Kentucky Gay Civil Rights Leader Elected to the Board of a National Organization

Jordan Palmer, co-founder and president of Kentucky Equality Federation has been unanimously elected to the Board of Directors of Marriage Equality USA. Marriage Equality USA was founded in 1998 and has chapters operating across the nation.

Jordan Palmer, co-founder and president of Kentucky Equality Federation has been unanimously elected to the Board of Directors of Marriage Equality USA. Marriage Equality USA was founded in 1998 and has chapters operating across the nation.

Marriage Equality USA seeks to "secure legally recognized civil marriage for all, at the federal and state level, without regard to gender identity or sexual orientation."

Marriage Equality USA has made headlines in recent years for their fight to legalize equal marriage rights for the LGBT citizens of California, whose case is currently before the California Supreme Court arguing for the equal right for LGBT people to marry in California. Marriage Equality USA is using a 1948 court ruling (Perez v. Sharp) that overturned a law prohibiting interracial marriage, concluding the right to marry the person of your choice is a "fundamental right of citizenship."

Palmer will be working alongside an army of national activists, including celebrities who are members of the Advisory Board to the Board of Directors of Marriage Equality USA, including Jason & Demarco, Ari Gold, and Brian Kent.

Some of Marriage Equality USA's other activities to date include:
  1. The first organization (joint effort with Lambda Legal) to institute a comprehensive grass roots marriage and media training program for activists.
  2. Began the Valentine's Day/Freedom to Marry Day Marriage License Counter demonstrations across the country; same-sex couples ask for marriage licenses from their city hall and county recorder's offices.
  3. Obtained support of our Marriage Declaration from council members, clergy, community boards, mayors, and other key people throughout the United States.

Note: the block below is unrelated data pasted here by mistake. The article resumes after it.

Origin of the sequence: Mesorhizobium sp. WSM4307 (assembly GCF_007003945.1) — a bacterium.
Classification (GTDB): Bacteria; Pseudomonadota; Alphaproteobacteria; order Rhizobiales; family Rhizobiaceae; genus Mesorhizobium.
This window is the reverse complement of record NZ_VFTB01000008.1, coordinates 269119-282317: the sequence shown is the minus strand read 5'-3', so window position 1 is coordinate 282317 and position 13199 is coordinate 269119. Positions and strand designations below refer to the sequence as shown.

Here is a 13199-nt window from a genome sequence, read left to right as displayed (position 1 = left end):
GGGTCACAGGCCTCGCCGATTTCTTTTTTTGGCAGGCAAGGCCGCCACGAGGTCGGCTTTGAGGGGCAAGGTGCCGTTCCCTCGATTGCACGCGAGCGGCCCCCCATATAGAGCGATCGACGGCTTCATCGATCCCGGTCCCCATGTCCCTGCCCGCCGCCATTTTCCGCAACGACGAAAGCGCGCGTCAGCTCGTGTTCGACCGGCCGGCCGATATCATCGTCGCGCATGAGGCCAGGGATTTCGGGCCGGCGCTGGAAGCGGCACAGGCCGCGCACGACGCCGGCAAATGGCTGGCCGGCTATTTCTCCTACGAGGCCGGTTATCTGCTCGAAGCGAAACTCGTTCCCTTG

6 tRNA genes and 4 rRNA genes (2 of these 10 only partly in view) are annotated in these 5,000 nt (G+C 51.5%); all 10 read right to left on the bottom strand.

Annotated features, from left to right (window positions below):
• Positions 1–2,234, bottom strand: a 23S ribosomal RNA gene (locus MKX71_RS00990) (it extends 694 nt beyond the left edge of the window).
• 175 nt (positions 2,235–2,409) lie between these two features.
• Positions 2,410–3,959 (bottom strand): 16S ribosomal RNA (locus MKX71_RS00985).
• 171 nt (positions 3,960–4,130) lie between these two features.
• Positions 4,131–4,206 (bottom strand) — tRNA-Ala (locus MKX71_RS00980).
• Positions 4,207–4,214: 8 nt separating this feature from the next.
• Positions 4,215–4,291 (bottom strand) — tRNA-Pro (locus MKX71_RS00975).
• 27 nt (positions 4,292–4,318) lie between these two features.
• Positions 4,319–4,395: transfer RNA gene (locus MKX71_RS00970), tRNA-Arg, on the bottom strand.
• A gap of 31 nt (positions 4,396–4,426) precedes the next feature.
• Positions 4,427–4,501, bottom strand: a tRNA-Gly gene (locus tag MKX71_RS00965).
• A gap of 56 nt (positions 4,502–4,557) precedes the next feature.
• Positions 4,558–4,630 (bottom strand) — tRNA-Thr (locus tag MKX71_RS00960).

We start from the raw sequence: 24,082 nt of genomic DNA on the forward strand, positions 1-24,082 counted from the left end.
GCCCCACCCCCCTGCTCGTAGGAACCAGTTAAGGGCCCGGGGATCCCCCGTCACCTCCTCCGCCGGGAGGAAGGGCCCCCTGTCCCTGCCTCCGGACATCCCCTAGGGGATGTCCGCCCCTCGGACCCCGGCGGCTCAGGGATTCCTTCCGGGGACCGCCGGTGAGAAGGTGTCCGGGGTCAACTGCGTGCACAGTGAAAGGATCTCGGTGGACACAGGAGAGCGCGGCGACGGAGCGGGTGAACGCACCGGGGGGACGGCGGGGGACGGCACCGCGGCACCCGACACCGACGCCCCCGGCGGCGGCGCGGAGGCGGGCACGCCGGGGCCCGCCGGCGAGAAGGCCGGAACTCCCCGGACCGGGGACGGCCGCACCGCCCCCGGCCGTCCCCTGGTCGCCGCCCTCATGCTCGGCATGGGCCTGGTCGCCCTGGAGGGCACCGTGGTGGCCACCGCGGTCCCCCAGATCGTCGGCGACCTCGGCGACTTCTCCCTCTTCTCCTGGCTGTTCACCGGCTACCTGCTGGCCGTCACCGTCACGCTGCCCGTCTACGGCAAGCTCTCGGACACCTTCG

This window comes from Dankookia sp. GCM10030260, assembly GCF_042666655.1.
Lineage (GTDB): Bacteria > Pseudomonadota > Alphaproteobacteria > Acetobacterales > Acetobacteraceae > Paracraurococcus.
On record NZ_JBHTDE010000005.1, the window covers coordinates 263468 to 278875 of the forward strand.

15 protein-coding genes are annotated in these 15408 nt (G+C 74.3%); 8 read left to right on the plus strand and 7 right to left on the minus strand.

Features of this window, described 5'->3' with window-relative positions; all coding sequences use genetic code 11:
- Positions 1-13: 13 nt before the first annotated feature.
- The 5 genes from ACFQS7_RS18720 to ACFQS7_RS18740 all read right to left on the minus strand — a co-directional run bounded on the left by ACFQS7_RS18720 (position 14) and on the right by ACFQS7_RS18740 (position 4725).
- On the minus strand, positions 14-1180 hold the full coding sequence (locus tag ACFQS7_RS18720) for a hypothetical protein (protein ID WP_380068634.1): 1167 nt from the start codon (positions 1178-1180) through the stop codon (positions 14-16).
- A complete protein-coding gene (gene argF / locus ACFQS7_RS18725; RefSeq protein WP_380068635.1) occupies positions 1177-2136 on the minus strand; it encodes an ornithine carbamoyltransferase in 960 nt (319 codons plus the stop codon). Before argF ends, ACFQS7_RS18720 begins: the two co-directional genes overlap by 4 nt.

4. Sponsored the first-ever Same-Sex Wedding Expo in New York, garnering solid support from gay and non-gay businesses.

"I think Kentucky Equality Federation's strategic alliance with Marriage Equality USA, as well as my appointment to their national Board of Directors is the first step toward repealing Kentucky's 2004 anti-gay amendment, as well as garnering additional support for non-discrimination laws, hospital visitation rights for same-sex couples, and other laws to bring complete equality to Kentucky," stated Palmer.

Palmer's appointment to Marriage Equality USA's Board of Directors is for two years. For additional information, visit www.marriageequality.org, or www.kyequality.org.

Healthcare Inequality Strikes Again

Today, the Michigan Supreme Court ruled that same-sex partners could not get health benefits in government or public universities because of state’s 2004 constitutional amendment prohibiting gay marriage.

This decision is important to the Commonwealth of Kentucky’s LGBT population because conservative groups and lawmakers in Kentucky have been closely monitoring the Michigan Supreme Court case.

The Michigan Supreme Court’s 5-2 decision affirms a Michigan Court of Appeals ruling. Up to 20 public universities, community colleges, school districts and city governments in Michigan have benefits policies covering at least 375 gay couples. Some of the plans began as far back as the early 1990s.

After the appeals court ruled in February 2007, universities and local governments rewrote their policies to try to comply with the gay marriage ban (similar to what the University of Kentucky and the University of Louisville did after the Kentucky Attorney General issued a legal opinion on this issue in 2007).

Former Kentucky Attorney General Greg Stumbo referenced the Michigan court case, in addition to the Michigan Attorney’s General opinion in his 2007 legal opinion.

Michigan’s anti-gay law, which passed 59 percent to 41 percent, says the union between a man and woman is the only agreement recognized as a marriage "or similar union for any purpose."

Many have suggested the Family Foundation of Kentucky decided not to peruse their threat to sue the University of Kentucky and Louisville to stop domestic-partner benefits until the Michigan Supreme Court issued their ruling.

Kentucky and Michigan’s 2004 constitutional amendments against gay marriage are nearly identical, as are their policies toward local governments and public universities.

We will keep you advised of new developments.

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University of Louisville - Office of LGBT Services

Students at the University of Louisville are really excited about establishing the university's Office for LGBT Services and making its new home in the Red Barn on the Belknap Campus. Already, it's becoming a vibrant place where students gather to work on issues and projects and guests can stop in for help or information.

Would you like to help? Their vision includes a working resource library with books, DVDs, and other materials students can check out or use. But, in a time of budget cuts, they have no funds to purchase materials. So here's how you can help...
  • Would you consider donating anything from your own library that you aren't using anymore? Books you've already read, movies you've watched a hundred times, etc? Anything LGBT-themed that would be useful to students or even just entertaining.
To make it easier to deliver any donations, the university's Human Resources Department has offered to serve as a drop-off site.

For directions to HR, go here:
http://louisville.edu/hr/contact/directions.html
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